What are Pacemakers used for?

By  , Expert Content
Jan 03, 2013

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A pacemaker is a sophisticated electronic device which can monitor the heart’s rate (how fast it beats) and rhythm (the pattern in which it beats), and provides electrical stimulation when there is any abnormality of the rate or rhythm of the heart (it does not beat or beats too slowly or beats irregularly).

Who needs a pacemaker?

A pacemaker is inserted for many reasons, but the two common causes include bradycardia and heart block.

  • Bradycardia: Bradycardia is a medical condition in which the heart beats slower than normal. A pacemaker can improve symptoms of dizziness and fatigue caused because of slow heart rhythm, helping you to enjoy a better quality of life. The two common causes of bradycardia include sick sinus syndrome and AV block. Sick sinus syndrome is a disease of the sinoatrial (SA) node, the natural pacemaker of the heart. The SA node generates heart beat in a healthy heart.
  • Heart block: This is a disorder in which the electrical signal transmission in the heart is slowed or disrupted. Heart block can be caused because of aging, damage to the heart from a heart attack, or any other condition that disrupts the heart's electrical activity. In addition it may be caused by certain nerve and muscle disorders including muscular dystrophy. AV block is the most common cause of heart block. In AV block the upper chambers (atria) and lower chambers (ventricles) fail to beat in a coordinated manner. In a healthy heart the upper chambers (atria) and lower chambers (ventricles) beat in a co-ordinated manner.

In both these situations the heart might not pump enough blood to meet the body’s needs. Significant decrease in heart rate may affect blood flow to the brain, causing light headedness and (sometimes) fainting.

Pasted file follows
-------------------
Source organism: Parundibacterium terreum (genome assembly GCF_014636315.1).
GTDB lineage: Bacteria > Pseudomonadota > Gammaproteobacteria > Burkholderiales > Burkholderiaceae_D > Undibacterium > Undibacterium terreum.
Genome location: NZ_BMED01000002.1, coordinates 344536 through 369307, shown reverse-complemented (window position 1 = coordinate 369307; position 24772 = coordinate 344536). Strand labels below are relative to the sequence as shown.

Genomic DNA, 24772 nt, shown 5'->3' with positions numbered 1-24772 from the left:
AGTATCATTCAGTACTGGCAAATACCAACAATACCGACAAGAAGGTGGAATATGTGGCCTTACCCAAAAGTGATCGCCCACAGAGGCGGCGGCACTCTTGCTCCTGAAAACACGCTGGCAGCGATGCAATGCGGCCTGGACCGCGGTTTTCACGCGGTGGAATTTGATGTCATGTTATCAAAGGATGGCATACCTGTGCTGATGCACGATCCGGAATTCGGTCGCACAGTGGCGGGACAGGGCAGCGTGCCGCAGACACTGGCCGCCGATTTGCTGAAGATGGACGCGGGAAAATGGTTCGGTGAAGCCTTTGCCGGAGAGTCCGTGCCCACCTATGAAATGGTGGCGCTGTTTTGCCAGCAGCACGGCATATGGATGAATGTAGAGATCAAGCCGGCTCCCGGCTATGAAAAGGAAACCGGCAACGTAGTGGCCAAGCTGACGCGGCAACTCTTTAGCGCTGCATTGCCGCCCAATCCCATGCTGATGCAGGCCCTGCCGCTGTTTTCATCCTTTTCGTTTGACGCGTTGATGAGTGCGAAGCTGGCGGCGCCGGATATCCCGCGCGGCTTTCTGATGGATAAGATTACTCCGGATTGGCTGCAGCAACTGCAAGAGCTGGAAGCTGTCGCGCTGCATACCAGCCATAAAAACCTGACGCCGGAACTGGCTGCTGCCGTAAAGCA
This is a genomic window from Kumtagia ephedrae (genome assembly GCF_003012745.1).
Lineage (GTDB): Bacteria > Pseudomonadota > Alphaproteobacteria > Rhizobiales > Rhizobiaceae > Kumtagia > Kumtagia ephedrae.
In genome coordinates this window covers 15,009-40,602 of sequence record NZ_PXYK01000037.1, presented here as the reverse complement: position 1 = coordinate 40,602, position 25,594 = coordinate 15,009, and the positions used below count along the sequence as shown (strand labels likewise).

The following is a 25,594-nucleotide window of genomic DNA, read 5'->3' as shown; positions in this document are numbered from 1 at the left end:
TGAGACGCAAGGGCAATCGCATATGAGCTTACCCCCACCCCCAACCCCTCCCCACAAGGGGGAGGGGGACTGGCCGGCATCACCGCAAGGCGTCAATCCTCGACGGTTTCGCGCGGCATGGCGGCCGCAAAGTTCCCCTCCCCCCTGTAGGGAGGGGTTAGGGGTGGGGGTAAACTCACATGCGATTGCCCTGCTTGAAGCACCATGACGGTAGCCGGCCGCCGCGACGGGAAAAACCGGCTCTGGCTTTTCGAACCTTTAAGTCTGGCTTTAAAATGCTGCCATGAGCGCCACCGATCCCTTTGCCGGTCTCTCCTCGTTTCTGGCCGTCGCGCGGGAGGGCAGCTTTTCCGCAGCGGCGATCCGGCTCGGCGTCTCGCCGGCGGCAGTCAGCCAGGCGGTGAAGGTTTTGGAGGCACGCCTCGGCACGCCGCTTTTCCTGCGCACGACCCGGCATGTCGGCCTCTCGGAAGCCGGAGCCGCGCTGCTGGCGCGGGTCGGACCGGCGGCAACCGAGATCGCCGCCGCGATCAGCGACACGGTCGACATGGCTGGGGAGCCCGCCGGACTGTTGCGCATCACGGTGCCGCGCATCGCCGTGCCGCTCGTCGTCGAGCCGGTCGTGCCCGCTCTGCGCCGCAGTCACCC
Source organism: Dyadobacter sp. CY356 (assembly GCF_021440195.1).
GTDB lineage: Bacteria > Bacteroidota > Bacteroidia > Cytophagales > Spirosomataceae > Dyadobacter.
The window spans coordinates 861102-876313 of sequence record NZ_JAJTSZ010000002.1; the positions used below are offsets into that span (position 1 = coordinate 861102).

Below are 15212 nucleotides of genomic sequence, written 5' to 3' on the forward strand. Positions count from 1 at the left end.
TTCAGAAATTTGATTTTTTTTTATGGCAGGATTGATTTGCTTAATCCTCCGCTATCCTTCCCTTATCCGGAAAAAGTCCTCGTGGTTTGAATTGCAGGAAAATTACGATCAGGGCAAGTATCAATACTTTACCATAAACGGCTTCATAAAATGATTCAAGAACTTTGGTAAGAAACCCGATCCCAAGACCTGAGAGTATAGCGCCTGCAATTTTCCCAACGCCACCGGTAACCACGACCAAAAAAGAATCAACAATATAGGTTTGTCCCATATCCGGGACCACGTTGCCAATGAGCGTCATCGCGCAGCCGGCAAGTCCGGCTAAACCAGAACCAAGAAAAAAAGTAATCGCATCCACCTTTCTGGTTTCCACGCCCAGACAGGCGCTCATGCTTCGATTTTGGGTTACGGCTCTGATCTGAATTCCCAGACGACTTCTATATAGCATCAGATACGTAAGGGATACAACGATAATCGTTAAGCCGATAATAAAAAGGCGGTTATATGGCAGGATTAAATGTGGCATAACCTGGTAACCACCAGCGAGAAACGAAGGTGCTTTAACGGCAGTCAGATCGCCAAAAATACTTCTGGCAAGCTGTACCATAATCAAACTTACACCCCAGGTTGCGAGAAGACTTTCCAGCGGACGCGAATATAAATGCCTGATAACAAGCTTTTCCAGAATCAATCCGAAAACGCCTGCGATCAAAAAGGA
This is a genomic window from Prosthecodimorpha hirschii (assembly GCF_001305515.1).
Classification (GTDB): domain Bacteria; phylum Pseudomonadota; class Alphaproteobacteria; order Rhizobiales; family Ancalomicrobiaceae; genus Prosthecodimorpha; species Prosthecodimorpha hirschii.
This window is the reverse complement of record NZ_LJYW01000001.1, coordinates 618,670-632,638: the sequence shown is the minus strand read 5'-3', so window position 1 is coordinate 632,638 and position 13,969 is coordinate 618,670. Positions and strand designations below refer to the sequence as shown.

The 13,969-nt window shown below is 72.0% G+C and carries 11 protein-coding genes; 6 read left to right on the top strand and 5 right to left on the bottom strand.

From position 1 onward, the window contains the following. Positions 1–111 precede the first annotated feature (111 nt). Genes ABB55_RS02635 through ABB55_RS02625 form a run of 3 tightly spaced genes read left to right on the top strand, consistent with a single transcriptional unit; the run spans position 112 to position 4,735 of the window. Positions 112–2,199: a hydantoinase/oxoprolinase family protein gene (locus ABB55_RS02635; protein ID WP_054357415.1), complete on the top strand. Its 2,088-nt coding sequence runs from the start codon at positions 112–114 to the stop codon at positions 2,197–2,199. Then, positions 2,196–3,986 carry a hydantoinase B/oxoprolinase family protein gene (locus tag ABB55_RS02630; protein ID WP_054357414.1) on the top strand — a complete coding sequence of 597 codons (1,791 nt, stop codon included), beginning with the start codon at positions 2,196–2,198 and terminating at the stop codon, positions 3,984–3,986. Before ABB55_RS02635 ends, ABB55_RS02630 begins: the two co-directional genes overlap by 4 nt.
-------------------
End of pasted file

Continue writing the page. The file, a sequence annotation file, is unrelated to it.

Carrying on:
Pacemaker may also be recommended for:

  • Sick sinus syndrome: This is a condition in which the ability of sinus node’s to set the correct pace for your heartbeat is damaged. This can cause slower than normal heartbeats or longer pauses between heartbeats or frequent switch between slow and fast rhythms. Aging or heart disease can cause sick sinus syndrome.
  • Atrial fibrillation: Pacemaker may be inserted after you've had a medical procedure to treat atrial fibrillation. Atrial fibrillation is a type of arrhythmia (a disease in which the rhythm of the heart is disturbed).
  • Medications: Use of certain heart medicines, such as beta blockers can slow your heartbeat too much. A pacemaker can help to regulate your heartbeat when you are on these types of medication.
  • Long QT syndrome: This is a problem with electrical signal transmission in the heart, which increases risk for dangerous arrhythmias. A pacemaker can help to regulate your heartbeat.
  • Other causes: Pacemaker may be inserted for certain types of congenital heart disease or after heart transplants. A person of any age group (children, teens, and adults) can be considered for pacemaker.



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